When these provisions are construed in conjunction with the confidentiality provision in Section 6339 of the Law and the exception for a subject of the report in Section 6340(b), the Law clearly permits the subject of the report to receive all information contained in the reports filed with the county agency, including any accompanying photographs, X-rays and medical tests. Therefore, S.C. is entitled to receive all reports and documents filed with CYS, including Dr. Bellino's expert report and S.P.'s medical records and films, that Dr. Bellino relied on in his report and will use at the hearing. As the Court emphasized in Dauphin County Social Services for Children and Youth v. Department of Public Welfare, 855 A.2d 159, 165 (Pa. Cmwlth. 2004), however, Section 6340(b) "plainly and unambiguously" limits the release of information to a subject of the report to that maintained in the Statewide central register or in any report filed pursuant to Section 6313. Consequently, S.C. is not entitled to receive any other information in the county agency's investigatory file.
Contrary to CYS' argument, 55 Pa. Code § 3490.104 does not conflict with Section 6340 of the Law. The Law grants the Department broad authority to "adopt regulations necessary to implement [the Law]." Section 6348 of the Law, 23 Pa. C.S. § 6348. The Department's regulations provide in 55 Pa. Code § 3490.91(a)(12):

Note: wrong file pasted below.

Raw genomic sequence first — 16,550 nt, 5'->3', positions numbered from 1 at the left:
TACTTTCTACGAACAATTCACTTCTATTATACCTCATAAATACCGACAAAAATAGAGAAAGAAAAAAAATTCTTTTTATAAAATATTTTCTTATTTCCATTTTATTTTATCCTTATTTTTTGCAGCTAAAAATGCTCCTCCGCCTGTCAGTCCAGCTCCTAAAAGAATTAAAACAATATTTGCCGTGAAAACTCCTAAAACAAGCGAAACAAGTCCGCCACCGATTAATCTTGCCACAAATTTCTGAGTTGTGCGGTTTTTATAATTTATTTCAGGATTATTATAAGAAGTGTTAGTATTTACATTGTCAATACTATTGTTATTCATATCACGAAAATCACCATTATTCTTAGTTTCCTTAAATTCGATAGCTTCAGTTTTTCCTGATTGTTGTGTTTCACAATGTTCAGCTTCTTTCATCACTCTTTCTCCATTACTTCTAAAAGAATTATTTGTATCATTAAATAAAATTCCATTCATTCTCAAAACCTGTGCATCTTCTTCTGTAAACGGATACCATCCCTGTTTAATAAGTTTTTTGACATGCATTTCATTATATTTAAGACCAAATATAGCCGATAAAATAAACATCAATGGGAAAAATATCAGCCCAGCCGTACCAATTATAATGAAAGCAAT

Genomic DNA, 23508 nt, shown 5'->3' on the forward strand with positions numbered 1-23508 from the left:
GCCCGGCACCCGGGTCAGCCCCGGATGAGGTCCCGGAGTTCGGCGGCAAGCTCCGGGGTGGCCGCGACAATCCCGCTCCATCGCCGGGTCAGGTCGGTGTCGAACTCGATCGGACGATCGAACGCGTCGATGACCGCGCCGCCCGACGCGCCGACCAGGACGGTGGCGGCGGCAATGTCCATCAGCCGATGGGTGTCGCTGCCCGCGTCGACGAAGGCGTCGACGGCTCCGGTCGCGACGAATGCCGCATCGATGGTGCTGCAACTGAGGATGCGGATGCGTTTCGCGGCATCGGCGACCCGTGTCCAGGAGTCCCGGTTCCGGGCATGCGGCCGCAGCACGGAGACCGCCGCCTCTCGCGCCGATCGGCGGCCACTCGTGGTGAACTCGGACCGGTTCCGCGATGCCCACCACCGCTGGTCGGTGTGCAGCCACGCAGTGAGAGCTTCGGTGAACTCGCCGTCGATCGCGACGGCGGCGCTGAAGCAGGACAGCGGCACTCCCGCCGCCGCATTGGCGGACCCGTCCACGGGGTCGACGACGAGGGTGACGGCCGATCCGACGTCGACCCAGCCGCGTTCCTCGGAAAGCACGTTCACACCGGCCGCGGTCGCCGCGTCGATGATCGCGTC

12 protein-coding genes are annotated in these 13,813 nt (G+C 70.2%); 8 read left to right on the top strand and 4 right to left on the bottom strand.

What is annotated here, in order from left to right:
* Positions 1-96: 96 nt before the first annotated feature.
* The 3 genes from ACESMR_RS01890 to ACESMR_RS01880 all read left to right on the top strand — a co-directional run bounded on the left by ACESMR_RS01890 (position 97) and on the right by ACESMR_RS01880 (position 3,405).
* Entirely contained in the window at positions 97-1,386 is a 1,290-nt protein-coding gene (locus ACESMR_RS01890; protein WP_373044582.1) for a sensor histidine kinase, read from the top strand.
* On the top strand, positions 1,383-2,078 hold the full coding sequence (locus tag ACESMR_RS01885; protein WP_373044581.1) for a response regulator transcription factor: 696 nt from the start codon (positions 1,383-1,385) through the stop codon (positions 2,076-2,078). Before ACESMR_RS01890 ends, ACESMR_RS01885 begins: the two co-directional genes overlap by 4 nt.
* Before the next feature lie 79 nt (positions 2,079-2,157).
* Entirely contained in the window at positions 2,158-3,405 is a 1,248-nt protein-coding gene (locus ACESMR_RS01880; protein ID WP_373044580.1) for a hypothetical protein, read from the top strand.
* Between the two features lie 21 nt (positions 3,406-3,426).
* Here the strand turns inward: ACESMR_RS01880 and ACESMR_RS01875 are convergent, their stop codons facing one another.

Reports, report summaries and other accompanying information obtained under the [Law] and this chapter in the possession of the Department and the county agency are confidential.. This material shall only be released under the [Law] and this chapter and be made available only to the following:
(12) A subject of the report upon written request.
Under 55 Pa. Code § 3490.104, "[u]pon written request to a county agency or ChildLine, a subject of a report may receive at any time a copy of the reports filed with the county agency and the ChildLine." These provisions of the regulations are consistent with the language in Section 6340(b) of the Law permitting a subject of a report to receive a copy of all the information in the Statewide central register or in any report filed with the county agency.*fn6
Accordingly, the Bureau's order directing CYS to comply with S.C.'s request for production of all documentation, including medical records and films of S.P., on which CYS' expert relied in his report and will rely at the hearing, is affirmed. The order is reversed to the extent that it denied S.C.'s request for production of the expert report and affirmed to the extent that it denied S.C.'s request for production of other information contained in CYS' investigatory file.
AND NOW, this 29th day of July, 2010, the order of the Department of Public Welfare, Bureau of Hearings and Appeals directing Northumberland County Children and Youth Services (CYS) to comply with S.C.'s request for production of all documentation, including medical records and films of S.P., on which CYS' expert witness relied in his report and will rely at the hearing, is AFFIRMED. The order is REVERSED to the extent that it denied S.C.'s request for production of the report of CYS' expert witness and AFFIRMED to the extent that it denied S.C.'s request for production of other information contained in CYS' investigatory file.
BONNIE BRIGANCE LEADBETTER,President Judge